A little over two weeks ago my father died, and as a family we have been resting in the gospel truth that, because Dad was (and is) a disciple of Jesus Christ, though he is absent from the body, he is forever now in the holy and unbroken communion of being in the Lord’s glorious presence. We know this. The Bible tells us so.
I had the privilege of being with my father for the last six days of his life on earth. During those days, I received a text message from a brother in our church, which read, “May God minister to you in the midst of this and give you many memories and life lessons.” Well, I can joyfully report that He did. I have precious memories of watching his devoted wife of 59 years hold his hand and speak to him softly, tenderly and gratefully for his love and care for her and for his family. I have wonderful memories of being with my siblings and sharing our stories of life with Dad. And I learned many lessons that I trust will prove to be life lessons; life lessons about death and the gospel.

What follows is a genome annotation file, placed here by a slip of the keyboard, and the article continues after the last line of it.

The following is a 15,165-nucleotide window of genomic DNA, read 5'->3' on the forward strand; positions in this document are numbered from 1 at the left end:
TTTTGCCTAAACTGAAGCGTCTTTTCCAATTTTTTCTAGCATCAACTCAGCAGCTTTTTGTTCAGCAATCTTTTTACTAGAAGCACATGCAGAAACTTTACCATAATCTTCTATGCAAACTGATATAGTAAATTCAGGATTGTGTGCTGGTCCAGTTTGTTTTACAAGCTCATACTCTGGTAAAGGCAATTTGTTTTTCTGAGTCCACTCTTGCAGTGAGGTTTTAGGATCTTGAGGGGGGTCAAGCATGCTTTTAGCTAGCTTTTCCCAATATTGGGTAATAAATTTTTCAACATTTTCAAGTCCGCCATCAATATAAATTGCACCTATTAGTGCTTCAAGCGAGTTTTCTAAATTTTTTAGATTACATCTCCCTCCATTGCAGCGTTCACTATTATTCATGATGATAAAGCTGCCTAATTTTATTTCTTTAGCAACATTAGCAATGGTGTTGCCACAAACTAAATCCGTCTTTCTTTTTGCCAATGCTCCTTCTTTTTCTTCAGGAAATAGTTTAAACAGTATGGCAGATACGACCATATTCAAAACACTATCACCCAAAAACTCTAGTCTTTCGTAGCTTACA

One of the most fundamental of the things that I learned at my father’s bedside is the certain, sure and settled confidence that the gospel is true, and that all of its associated promises are true as well. Dad’s death has helped me to appreciate in a more profoundly personal way the confident assertion of Paul in 2 Corinthians 5:1: “For we know.”